Another even stranger Mannerist painting also in the Louvre is the personification of “You are what you eat.” It’s Arcimboldo’s painting of a portrait of a man made out of vegetables – a still life inside a face. (And they’re all over Europe from Prague to Vienna to London and all year round — not just when vegetables are in season.)
And humorous Mannerism extends to architecture – especially in Italy. There’s a Mannerist park, Bomarzo, (a day trip from Rome) with a crooked stone house that looks like it landed on the Wicked Witch of the East in “The Wizard of Oz.” I call it “The World’s First Amusement Park” (see left photo). However, there’s also a stone house that immediately brings a smile to your face with its face – a façade that’s a face. The entrance is a big mouth and its two windows are eyes. It looks like the entrance to a 20th-century Funhouse. And you don’t even have to travel to Bomarzo to see its twin – it’s in the heart of Rome. It’s Palazzo Zuccari – with its main entrance at the top of the Spanish Steps. Palazzo Zuccari’s other, older entrance (see right photo) welcomes you in with an even bigger mouth.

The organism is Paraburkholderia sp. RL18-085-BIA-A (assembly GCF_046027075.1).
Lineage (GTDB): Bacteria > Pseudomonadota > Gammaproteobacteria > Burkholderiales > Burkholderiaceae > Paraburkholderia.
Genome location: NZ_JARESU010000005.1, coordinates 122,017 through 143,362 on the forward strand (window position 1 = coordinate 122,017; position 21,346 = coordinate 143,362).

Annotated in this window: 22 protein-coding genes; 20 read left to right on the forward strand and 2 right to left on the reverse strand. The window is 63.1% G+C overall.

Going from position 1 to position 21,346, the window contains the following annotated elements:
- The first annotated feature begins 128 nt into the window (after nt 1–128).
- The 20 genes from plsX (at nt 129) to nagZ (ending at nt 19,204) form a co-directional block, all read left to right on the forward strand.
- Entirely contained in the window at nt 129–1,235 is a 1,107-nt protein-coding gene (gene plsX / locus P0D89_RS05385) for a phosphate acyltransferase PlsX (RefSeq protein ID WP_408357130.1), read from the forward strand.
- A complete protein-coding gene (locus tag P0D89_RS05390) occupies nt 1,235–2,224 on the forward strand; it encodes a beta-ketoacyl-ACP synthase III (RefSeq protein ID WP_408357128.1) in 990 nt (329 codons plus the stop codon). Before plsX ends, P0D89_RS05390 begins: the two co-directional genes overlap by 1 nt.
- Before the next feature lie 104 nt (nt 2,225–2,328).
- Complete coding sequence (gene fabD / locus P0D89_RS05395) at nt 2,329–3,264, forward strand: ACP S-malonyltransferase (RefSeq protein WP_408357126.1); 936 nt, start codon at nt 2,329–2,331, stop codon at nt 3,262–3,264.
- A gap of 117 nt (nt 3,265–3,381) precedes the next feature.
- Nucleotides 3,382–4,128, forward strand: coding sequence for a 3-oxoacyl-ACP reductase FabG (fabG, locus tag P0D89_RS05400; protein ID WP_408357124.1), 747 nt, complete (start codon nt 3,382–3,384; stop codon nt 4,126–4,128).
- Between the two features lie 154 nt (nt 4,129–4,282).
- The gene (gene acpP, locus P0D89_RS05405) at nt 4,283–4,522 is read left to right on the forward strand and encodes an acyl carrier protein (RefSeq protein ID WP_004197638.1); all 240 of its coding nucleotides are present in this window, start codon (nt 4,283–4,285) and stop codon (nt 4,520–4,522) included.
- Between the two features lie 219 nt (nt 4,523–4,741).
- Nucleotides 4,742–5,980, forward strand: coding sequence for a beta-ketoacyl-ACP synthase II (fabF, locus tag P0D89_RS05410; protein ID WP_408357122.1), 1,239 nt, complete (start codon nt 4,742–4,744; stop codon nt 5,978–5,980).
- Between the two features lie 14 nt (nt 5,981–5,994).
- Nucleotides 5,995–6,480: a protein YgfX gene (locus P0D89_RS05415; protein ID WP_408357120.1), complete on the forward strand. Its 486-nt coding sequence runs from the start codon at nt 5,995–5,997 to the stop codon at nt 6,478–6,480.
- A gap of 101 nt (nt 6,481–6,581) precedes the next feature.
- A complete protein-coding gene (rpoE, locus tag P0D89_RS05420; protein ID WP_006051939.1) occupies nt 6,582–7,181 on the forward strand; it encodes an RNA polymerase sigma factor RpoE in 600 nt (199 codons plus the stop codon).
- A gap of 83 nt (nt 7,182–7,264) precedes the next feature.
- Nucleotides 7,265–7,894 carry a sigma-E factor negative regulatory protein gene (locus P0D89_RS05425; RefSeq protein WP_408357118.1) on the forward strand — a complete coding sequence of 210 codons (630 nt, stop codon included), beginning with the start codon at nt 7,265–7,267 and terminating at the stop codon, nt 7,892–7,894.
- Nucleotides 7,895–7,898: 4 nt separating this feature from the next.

Unlike Mannerism — Surrealism’s humor is intentional. And one of the best places to see one of the great Surrealist artists is in Brussels’ Magritte Museum. Mannerism has given us vegetables as eyes and eyes as windows. In this sensational new museum – every painting is a joke. And once again, the “eyes” have it. Here you’ll even find female breasts as eyes.
The most famous Surrealism artist is Salvador Dali. In fact, he’s so famous that he’s got many museums from Paris’ Espace Dali (in Montmartre), to Spain’s Dali Museum just outside of Barcelona (Figueres) to the Salvador Dali Museum in St. Petersburg (this time Florida’s St. Petersburg).
In another column I wrote about humor around the world etched in stone – tombstone humor. My favorite witty epitaph is in London – in the crypt of St. Paul’s Cathedral. On the tomb of its architect, Sir Christopher Wren, is his witty self-epitaph, “If you want to see my monument – look around you.” Since I began with architects who are comedians – I wanted to leave my comedy writing on architecture where everyone could see it. One of the side entrances to St. Paul was being restored and displayed the sign, “Undergoing Renovation.” I secretly took out my Sharpie and added just one letter – “W” – so the sign would now read, “Undergoing Wrenovation.” And that photo showed up in the British magazine, “Tattler.” (Too bad I didn’t sign my name to it.)